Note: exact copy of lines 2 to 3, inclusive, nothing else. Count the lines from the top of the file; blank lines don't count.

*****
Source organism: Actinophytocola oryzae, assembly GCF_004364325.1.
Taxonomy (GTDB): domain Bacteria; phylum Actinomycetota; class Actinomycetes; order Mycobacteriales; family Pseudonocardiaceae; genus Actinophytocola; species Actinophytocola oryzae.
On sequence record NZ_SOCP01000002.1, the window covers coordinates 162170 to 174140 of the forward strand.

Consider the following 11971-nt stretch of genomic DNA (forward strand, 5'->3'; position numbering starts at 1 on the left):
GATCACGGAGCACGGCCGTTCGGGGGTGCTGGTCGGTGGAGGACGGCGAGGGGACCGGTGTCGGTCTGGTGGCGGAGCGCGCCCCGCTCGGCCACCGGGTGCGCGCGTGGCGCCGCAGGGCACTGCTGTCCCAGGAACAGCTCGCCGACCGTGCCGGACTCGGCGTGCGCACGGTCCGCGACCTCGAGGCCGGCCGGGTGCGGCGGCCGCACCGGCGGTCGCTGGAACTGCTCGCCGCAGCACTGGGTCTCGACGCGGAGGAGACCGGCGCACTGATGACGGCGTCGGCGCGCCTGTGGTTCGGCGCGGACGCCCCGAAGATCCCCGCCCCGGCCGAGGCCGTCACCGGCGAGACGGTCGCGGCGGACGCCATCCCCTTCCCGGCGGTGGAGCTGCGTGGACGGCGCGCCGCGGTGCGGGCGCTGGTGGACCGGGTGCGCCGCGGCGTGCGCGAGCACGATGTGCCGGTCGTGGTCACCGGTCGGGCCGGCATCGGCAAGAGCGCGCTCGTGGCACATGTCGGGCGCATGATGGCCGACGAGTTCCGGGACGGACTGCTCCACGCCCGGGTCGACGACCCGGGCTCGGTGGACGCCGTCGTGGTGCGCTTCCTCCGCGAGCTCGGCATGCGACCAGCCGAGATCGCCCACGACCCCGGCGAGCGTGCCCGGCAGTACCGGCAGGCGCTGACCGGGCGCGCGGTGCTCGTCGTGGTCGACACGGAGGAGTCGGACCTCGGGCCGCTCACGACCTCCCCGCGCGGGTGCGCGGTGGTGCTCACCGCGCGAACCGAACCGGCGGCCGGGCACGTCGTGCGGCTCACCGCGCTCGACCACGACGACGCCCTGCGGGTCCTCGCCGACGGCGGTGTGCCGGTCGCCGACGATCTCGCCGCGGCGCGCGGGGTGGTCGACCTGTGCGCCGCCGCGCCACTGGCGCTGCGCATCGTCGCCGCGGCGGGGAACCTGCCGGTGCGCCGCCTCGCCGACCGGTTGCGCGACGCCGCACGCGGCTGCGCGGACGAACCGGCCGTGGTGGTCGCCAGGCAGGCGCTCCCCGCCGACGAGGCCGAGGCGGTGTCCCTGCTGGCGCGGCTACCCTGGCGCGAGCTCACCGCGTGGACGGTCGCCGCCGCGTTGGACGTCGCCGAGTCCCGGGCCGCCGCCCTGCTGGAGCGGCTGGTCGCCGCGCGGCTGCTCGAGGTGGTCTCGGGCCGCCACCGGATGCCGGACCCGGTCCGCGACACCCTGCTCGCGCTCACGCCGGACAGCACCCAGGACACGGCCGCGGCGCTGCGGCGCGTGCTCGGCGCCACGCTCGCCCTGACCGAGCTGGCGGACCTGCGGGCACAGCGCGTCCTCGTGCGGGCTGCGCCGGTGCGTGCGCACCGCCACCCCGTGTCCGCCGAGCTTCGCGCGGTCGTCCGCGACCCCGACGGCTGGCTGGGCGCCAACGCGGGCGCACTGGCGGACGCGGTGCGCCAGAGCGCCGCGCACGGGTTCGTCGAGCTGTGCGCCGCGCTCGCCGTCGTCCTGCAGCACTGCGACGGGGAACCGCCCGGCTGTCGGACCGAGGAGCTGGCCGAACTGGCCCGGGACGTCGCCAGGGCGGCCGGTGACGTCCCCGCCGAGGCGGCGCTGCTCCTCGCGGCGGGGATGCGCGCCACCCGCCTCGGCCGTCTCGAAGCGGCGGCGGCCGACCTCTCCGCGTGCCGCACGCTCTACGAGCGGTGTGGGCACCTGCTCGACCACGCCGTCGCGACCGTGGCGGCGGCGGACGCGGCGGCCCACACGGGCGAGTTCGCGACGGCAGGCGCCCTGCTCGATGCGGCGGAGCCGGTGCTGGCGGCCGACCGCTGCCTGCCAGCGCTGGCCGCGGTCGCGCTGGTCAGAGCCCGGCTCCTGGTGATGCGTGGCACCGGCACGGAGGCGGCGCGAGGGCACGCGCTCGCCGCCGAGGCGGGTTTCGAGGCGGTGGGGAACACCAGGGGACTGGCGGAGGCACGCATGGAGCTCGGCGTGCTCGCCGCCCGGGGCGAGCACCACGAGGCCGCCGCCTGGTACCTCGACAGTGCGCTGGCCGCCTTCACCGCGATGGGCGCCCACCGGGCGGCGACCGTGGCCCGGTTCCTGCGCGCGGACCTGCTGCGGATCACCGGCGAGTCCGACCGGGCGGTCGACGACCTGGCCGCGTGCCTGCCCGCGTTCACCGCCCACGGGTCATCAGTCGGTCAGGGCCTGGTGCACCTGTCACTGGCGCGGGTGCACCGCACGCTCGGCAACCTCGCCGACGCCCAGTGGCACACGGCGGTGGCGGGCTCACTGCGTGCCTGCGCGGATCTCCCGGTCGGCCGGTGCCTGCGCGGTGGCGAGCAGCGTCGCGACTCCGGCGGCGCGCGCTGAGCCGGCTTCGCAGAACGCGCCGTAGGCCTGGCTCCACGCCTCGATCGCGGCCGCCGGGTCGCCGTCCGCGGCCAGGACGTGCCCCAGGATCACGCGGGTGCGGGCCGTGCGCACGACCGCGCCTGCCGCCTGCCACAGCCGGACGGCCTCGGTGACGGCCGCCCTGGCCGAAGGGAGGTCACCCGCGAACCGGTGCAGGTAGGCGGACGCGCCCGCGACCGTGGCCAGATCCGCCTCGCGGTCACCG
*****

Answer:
Taxonomy (GTDB): domain Bacteria; phylum Actinomycetota; class Actinomycetes; order Mycobacteriales; family Pseudonocardiaceae; genus Actinophytocola; species Actinophytocola oryzae.
On sequence record NZ_SOCP01000002.1, the window covers coordinates 162170 to 174140 of the forward strand.